This recording is the trunk of the tree jazz rock grew from(the "non-fusion" jazzrock). Al Kooper's vision was "right on it", as he had the notion to utilize horns in rockmusics with a "big band" concept in mind, wonderful expansive chords voiced by the section, not just the usual R&B riffing that was the state of things in pop musics until then.
The three members of Niacin each have high profile reputations. Bassist Billy Sheehan worked with Mr. Big, Talas, & David Lee Roth. Keyboardist John Novello worked with Chick Corea & Andy Summers, & drummer Dennis Chambers worked with Santana, George Clinton, & Stanley Clarke. As Niacin, they write songs that allow them to show off their musical gifts & powerful, soulful style. The sum of the parts makes the band a unique & identifiable force. The album features 2 unreleased studio tracks 'Front & Center' & 'Gelatin'.
The difference between Blood, Sweat & Tears and the group's preceding long-player, Child Is Father to the Man, is the difference between a monumental seller and a record that was "merely" a huge critical success. Arguably, the Blood, Sweat & Tears that made this self-titled second album – consisting of five of the eight original members and four newcomers, including singer David Clayton-Thomas – was really a different group from the one that made Child Is Father to the Man, which was done largely under the direction of singer/songwriter/keyboard player/arranger Al Kooper…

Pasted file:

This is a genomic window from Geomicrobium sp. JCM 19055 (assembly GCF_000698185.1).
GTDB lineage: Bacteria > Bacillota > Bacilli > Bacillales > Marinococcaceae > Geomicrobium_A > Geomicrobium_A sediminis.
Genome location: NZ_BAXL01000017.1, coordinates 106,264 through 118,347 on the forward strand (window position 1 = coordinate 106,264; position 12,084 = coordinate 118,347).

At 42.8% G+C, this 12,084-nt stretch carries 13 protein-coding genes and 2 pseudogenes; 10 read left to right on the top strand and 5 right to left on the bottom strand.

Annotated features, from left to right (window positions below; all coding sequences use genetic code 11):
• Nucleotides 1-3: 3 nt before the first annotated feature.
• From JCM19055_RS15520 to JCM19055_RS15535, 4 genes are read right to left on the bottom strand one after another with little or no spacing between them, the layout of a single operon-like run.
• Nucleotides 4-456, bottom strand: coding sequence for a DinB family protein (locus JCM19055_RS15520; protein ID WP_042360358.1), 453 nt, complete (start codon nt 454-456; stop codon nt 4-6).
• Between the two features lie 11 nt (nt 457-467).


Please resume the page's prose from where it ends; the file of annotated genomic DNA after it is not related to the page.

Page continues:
Essential: a masterpiece of rock music.
History has not been as kind as it might, and arguably should, have been to Blood Sweat and Tears. In their day, they made some of the most exciting progressively influenced jazz rock ever. Their greatest asset was the wonderful voice of David Clayton- Thomas, but there was far more to the band than simply a voice and a brass section.
The difference between Blood, Sweat & Tears and the group's preceding long-player, Child Is Father to the Man, is the difference between a monumental seller and a record that was "merely" a huge critical success…
No American rock group ever started with as much daring or musical promise as Blood, Sweat & Tears, or realized their potential more fully and then blew it all as quickly. From their origins as a jazz-rock experiment that wowed critics and listeners, they went on in a somewhat more pop vein to sell almost six million records in three years, but ended up being dropped by their record label four years after that. Blood, Sweat & Tears started as an idea conceived by Al Kooper in July of 1967.